Viewing 7 reply threads
  • Author
    • #113958

      So…my daughter and I were out Sunday looking for new places to ride. The challenge is that my daughter is 2 and she loves to ride with daddy, but daddy does not like riding on the road…especially with baby on board. (Yes I have a special rack on my bike that allows me to put a baby seat on my mountain bike.) So we are looking for new and exciting off road places that will not bore daddy to death, but still mild enough as to not endanger baby. We are cruising parallel to the James and see signs indicating outdoor activities, so I banged a left and went in search of. We spoke to several people and were delighted at how nice everyone was and the "vibe" was great. So we strapped in and took off. We rode for a good 45 minutes on smooth, well-maintained trails with mild switchbacks and foot bridges. It was almost level with just enough roots on the paths to keep you attentive. My daughter and I had a blast. We paused for awhile and played in the playground with the other well-behaved children and had a great time. We then went back and enjoyed another half hour or so of riding through the woods beside the river and generally had the most perfect day imaginable. As we wrapped it up and were headed back to the car, I had to stop where we came out of the woods to wait for a car entering the park. I looked over my shoulder to check on my nugget and that is when I saw it…a little bitty sign on a post about 3 feet off the groung in small lettering that said something to the effect of "Pedestrians only on paths". I was crest-fallen, heart-broken, crushed. There had been no sign where we entered the wood, but there was clearly a sign here. Robious Landing, tucked neatly behind James River High School on the south bank of the James, after providing a single perfect day…was now inexplicably off limits. I hate haters.

    • #113959

      Bummer. But hey, with a 2-year-old on the bike you won’t get in trouble!

      The thing is, the trail probably isn’t closed to bike for environmental reasons–more than likely it’s to avoid hiker/biker conflicts. Since you’re riding slow and not in a big group, hikers shouldn’t mind too much.

      I ride with my 3-year-old using the "Tyke Toter" on my mountain bike and she loves it too. It’s fun to see the looks on people’s faces when we come tearing down the trail!

    • #113960

      Is this the James River Park System in Richmond, VA? If so, there is a ton of bike-legal singletrack to be had there. Not sure exactly which trail you were on (or if that’s even where you were), but do some searching in the trail database here on Singletracks.com, and I’m sure you can find some good stuff to ride!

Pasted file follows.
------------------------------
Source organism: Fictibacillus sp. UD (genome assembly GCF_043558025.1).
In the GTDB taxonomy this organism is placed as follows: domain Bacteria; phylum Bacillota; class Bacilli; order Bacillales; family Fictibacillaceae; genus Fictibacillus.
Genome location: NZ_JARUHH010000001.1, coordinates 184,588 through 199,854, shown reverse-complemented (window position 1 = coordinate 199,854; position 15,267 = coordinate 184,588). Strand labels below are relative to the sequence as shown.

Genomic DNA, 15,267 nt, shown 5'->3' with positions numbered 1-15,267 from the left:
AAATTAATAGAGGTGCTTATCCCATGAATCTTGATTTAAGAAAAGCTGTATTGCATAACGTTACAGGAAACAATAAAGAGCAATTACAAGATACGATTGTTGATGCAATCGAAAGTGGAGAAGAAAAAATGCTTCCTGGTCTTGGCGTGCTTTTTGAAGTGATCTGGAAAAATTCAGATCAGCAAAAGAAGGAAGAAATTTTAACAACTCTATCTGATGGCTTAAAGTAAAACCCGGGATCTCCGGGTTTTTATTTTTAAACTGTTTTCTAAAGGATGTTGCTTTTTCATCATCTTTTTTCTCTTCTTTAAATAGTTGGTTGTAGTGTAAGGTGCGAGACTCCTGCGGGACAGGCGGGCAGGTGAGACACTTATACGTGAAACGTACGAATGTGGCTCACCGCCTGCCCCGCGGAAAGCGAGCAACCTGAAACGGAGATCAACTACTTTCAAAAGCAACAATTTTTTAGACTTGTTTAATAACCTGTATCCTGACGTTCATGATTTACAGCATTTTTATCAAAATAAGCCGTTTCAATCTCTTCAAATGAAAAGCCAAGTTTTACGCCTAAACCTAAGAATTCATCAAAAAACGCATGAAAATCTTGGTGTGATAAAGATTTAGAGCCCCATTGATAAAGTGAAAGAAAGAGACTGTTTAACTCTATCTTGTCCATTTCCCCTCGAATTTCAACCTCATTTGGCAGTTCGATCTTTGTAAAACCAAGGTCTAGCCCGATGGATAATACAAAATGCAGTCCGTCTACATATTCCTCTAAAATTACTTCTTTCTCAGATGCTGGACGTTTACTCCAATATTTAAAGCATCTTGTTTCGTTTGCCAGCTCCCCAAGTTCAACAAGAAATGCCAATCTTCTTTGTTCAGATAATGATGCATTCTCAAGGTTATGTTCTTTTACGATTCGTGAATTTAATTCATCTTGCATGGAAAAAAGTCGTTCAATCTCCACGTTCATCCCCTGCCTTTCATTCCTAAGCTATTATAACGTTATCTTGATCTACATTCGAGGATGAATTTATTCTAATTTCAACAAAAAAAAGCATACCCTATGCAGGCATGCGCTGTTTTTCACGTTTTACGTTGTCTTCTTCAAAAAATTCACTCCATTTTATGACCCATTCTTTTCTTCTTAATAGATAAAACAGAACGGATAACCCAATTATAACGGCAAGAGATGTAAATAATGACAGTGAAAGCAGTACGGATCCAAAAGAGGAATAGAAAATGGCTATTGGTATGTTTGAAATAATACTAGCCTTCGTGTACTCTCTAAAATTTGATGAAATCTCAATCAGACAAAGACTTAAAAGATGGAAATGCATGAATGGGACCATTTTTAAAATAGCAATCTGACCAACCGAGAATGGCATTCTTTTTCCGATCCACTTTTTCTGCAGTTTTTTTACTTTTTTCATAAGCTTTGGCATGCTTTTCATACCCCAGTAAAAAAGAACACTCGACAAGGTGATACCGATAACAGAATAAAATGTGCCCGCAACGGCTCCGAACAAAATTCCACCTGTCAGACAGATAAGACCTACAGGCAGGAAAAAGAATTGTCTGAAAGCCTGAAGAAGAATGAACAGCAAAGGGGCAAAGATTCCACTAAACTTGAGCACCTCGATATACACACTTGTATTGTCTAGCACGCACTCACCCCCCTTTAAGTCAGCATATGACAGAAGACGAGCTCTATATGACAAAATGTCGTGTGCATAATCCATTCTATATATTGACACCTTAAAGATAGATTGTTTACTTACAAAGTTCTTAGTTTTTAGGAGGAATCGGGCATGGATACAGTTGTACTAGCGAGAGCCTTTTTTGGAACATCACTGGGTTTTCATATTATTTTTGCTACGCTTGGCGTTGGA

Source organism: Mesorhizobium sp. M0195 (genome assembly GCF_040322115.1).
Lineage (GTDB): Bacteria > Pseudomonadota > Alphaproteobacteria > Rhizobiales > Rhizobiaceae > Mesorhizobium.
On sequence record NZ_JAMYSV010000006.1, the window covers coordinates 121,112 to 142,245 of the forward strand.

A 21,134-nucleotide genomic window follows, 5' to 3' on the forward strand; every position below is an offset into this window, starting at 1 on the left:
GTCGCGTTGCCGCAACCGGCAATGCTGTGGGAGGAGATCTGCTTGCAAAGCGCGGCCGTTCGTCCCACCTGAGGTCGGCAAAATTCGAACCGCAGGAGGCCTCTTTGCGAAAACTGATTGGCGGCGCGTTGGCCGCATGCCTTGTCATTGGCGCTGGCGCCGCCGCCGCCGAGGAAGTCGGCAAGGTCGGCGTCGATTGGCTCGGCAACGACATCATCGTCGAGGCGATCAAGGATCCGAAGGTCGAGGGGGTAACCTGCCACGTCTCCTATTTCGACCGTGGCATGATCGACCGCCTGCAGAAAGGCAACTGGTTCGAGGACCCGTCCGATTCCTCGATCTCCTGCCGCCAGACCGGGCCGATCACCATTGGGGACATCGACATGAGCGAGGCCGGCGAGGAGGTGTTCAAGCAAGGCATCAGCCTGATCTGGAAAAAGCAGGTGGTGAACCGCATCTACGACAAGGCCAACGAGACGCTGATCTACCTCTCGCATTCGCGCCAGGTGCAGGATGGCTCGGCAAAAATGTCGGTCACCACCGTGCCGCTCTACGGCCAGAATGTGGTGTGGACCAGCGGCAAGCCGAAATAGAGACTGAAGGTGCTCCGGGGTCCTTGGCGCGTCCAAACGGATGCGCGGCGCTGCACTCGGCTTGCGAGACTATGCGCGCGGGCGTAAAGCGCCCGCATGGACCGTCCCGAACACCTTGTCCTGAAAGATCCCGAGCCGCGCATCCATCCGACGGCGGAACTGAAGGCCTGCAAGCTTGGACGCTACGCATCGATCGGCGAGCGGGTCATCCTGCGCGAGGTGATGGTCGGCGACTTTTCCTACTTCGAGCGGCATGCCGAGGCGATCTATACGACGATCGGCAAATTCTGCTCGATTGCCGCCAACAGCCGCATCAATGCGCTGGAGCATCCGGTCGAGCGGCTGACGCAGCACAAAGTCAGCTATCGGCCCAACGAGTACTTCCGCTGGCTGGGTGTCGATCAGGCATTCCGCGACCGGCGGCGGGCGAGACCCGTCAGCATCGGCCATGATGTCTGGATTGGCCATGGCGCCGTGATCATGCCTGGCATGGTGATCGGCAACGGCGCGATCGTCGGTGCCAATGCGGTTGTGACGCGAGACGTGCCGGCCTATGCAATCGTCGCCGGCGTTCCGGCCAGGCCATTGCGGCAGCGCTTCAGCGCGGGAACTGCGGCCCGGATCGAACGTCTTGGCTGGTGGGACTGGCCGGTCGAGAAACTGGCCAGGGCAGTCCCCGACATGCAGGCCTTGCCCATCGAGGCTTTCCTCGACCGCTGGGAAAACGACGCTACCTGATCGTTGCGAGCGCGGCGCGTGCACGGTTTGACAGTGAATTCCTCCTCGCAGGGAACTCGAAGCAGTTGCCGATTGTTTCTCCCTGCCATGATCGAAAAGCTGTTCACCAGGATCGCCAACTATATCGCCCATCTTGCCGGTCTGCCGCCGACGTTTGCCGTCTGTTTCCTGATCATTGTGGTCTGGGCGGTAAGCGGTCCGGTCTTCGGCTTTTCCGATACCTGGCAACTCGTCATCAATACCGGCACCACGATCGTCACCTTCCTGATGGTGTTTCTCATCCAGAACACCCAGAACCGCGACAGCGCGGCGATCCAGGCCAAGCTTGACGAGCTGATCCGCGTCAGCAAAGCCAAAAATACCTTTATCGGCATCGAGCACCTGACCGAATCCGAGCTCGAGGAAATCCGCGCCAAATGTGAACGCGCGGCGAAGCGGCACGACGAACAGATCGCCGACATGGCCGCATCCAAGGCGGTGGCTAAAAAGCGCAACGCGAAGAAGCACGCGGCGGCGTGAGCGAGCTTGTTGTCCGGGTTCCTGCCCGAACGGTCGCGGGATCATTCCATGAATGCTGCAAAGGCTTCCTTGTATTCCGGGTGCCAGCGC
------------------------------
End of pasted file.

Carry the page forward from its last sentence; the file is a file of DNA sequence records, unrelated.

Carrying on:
• #113961

      I had a similar experience there. A riding buddy of mine lives in a neighborhood that is connected to the park. I took my son over to their house one day, we geared up, rode through the neighborhood, hopped on a short bit of paved path, and then connected to dirt trails that led us right into the park.

      We were having a great time and everyone we encountered was pleasant until…we encountered two two trail runners as my buddy’s son was trying to pedal up a short hill. He ran out of steam and sort of did a stop and hop causing the runners to have to dodge him as they came down the hill. One of the runners yelled at us informing us that bikes weren’t allowed on these trails.

      We headed toward home after that, but still encountered people that didn’t seem at all concerned that we were on the trails with bikes. The next day his wife called the county and they confirmed that bikes were not allowed. I don’t recall seeing any signs either, but I am sure they are there somewhere. If you look at the park’s website it does reference the trails as "walking trails", but it doesn’t specifically say bikes are prohibited.

      @mtbgreg1 – this park is on the James River, but west of downtown out in Chesterfield County. It is a nice park — unless you want to ride your bike.

      — if you haven’t already, check out Pocahontas State Park. There are miles and miles of fire roads to explore the park and when your daughter is ready, there is some sweet singletrack you can jump on. As far as JRPS, you can ride the fire road that runs along the train tracks. It can be easily accessed from the Reedy Creek parking lot. It also will take you over to Belle Isle and Browns Island. There is plenty to explore on relatively tame trails. I highlighted some of that area here.

    • #113962

      Thanks for the replies, and Fleetwood, you rock. Thanks!

    • #113963

      Just keep going in where there is no sign. Pleed ignorance it busted. Ignorance is bliss, so be happy. May not be a perfect but the young one will love it! 😄 Later,

    • #113964

      If the sign said "walking trail" why we’re they running?

      I,have been doing about half of my rides with my 5 year old daughter in tow on her third wheel trailer as of late. Great load of fun. Really need to attack the climbs now.

    • #113965

      yeah, good info to me, Thanks for the replies, and Fleetwood, you rock. Thanks! Image

Viewing 7 reply threads

You must be logged in to reply to this topic.